Truckies into Wall of Fame
THE NAMES of two Clarence Valley trucking identities are new to the industry's Wall of Fame in Alice Springs.
Last month the names of Ron Bloomer and Ian McGaw were added to the Shell Rimula Wall of Fame in the National Road Transport Hall of Fame during the 2013 Truckies Reunion.
Mr Bloomer, whose family has been synonymous with the transport industry since 1897 and Mr McGaw, renowned for his tales of tough early days of trucking, were added to the list of industry pioneers.
Mr Bloomer entered the transport industry in 1955, driving a milk tanker for the Peters Ice Cream Factory.
Within two years he was driving a furniture removalist van between Grafton and Sydney before moving to Cromack and Tranter, where he made the beer run between the Grafton Brewery and Armidale and Tamworth.
In 1958 he purchased a Ford F600 tip truck and began a 22-year career contracting to councils and the Department of Main Roads.
By 1981 his business outgrew the backyard and he moved his operation to South Grafton, where he was able to add a mechanical workshop and a gravel supply to the business.
By the end of the 80s Bloomers Transport added its first highway truck to the business carting woodchip to Newcastle and returning with steel from BHP to Brisbane.
The next generation of the Bloomer family, Mark, bought the business in 2006 and Ron, while not driving any more, loves helping him out.
- IAN McGaw, born in 1936 and raised in the Peak Hill area in central west NSW, became involved in the industry when his family purchased a 1942 three-ton ex-army Ford.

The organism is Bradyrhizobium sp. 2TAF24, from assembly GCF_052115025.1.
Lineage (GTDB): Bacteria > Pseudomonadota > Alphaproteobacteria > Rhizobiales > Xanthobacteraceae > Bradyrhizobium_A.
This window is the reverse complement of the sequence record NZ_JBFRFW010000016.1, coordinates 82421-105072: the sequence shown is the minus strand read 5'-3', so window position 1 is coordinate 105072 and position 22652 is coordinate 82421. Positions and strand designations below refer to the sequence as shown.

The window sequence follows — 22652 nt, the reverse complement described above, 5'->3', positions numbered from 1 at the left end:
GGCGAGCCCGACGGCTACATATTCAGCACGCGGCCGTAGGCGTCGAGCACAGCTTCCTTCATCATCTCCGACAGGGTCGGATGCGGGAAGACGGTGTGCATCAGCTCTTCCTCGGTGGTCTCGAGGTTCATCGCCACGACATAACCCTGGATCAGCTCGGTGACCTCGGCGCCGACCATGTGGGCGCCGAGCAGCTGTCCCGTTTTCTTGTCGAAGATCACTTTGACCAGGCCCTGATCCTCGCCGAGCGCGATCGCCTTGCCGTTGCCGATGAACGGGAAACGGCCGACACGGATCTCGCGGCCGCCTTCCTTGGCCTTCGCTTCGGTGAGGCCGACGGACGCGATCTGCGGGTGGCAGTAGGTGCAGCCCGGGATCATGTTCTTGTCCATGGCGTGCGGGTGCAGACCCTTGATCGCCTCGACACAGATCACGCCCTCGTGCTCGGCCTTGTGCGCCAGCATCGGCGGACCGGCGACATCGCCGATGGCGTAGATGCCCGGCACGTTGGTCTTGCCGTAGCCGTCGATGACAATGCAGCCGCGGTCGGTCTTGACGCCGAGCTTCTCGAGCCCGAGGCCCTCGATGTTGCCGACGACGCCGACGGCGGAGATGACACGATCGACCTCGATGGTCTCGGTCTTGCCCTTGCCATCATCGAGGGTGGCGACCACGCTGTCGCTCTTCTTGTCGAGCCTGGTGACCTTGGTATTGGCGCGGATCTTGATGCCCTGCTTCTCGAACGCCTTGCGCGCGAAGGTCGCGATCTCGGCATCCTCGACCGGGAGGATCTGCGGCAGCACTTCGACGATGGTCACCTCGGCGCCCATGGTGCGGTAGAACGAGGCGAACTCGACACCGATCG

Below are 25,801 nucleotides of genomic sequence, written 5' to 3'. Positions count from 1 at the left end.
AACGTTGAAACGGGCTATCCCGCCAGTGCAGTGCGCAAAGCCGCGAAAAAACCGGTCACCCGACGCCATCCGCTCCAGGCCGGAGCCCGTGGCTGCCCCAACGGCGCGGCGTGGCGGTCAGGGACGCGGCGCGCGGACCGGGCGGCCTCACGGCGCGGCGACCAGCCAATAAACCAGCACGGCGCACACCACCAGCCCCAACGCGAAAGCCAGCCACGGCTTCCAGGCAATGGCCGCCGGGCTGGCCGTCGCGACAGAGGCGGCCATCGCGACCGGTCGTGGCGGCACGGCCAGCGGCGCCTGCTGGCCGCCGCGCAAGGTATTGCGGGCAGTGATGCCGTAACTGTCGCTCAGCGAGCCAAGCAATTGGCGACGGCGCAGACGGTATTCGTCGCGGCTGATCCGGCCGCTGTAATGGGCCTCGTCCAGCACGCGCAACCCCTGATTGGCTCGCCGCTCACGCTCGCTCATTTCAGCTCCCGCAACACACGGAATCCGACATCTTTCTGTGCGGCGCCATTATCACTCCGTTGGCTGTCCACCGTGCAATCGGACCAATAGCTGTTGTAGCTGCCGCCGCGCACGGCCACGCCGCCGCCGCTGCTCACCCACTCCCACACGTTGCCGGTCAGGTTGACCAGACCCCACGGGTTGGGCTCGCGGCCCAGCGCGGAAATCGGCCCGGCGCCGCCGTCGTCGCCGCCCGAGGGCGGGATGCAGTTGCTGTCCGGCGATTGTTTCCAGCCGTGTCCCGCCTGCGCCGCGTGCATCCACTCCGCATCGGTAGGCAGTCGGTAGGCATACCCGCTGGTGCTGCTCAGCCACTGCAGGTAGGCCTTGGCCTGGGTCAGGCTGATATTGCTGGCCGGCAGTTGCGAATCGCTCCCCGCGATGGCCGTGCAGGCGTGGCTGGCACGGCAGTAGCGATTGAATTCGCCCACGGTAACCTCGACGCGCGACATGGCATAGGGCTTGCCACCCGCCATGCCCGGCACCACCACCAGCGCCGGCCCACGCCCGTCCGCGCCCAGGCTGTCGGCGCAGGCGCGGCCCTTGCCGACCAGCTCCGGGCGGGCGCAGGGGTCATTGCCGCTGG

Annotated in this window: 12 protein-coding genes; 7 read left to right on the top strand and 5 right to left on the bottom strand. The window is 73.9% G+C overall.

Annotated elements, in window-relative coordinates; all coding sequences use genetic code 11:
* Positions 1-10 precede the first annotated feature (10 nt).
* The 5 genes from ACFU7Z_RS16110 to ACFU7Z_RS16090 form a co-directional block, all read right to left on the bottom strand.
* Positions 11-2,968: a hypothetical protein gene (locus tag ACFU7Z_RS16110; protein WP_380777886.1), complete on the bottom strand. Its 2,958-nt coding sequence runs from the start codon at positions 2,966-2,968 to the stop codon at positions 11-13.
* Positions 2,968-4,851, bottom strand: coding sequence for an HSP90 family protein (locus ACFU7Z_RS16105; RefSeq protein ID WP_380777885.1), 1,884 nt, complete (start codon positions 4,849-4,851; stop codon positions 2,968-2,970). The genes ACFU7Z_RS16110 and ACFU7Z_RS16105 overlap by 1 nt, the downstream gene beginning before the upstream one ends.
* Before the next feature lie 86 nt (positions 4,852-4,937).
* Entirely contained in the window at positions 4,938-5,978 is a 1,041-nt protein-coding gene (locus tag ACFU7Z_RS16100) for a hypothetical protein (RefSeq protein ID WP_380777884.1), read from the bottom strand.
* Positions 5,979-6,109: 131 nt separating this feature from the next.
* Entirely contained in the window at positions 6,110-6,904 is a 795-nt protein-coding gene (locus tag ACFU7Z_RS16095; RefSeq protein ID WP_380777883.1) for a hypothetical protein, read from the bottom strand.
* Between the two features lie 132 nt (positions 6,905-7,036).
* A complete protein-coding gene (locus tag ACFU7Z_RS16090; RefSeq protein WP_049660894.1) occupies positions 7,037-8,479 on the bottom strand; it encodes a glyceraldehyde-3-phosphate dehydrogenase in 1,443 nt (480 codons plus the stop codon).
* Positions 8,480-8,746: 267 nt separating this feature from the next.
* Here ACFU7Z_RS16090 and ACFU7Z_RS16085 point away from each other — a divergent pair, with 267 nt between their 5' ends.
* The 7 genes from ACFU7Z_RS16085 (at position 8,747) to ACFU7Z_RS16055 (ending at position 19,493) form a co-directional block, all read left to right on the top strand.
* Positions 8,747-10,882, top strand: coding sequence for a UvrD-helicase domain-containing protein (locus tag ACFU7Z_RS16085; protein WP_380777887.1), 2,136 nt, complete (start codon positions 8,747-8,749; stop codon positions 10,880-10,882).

Like all farm kids he drove all manner of machinery on the farm during his childhood.
Once he was licensed to drive on the road he delivered sheep and cattle and also grain around the district.
Ian married in 1962 and moved to Nevertire in the central west of New South Wales in 1963 to a large-scale sheep and cattle property with cereal cropping where they carried their own grain to nearby silos.
Ian is renowned for telling stories of the tales told around the camp fires with other truckies in the days there were no sleeper bunks, just swags on the ground.
The Nevertire property was sold due to health reasons and the family moved to Grafton.
Ian commenced driving for George Yager in 1972, delivering livestock throughout the north and north-west regions of New South Wales, driving R200 and DCO Internationals, as well as the J3 Bedford farm truck.
In 1978, Des Yager purchased a Diamond T to deliver concrete water tanks for Humes Concrete.
Ian was a good mate of Des's and needed the work so went on to drive the Diamond T for two years before buying a new Mitsubishi FV358 which he operated trouble-free for the next 12 years, delivering 4000 tanks without incident.
Due to failing eye-sight, Ian sold the contract locally and the truck was sold to Gulf Freight.
In his retired years Ian still buys Truckin' Life magazine and other trade journals just so he knows what's going on in the industry.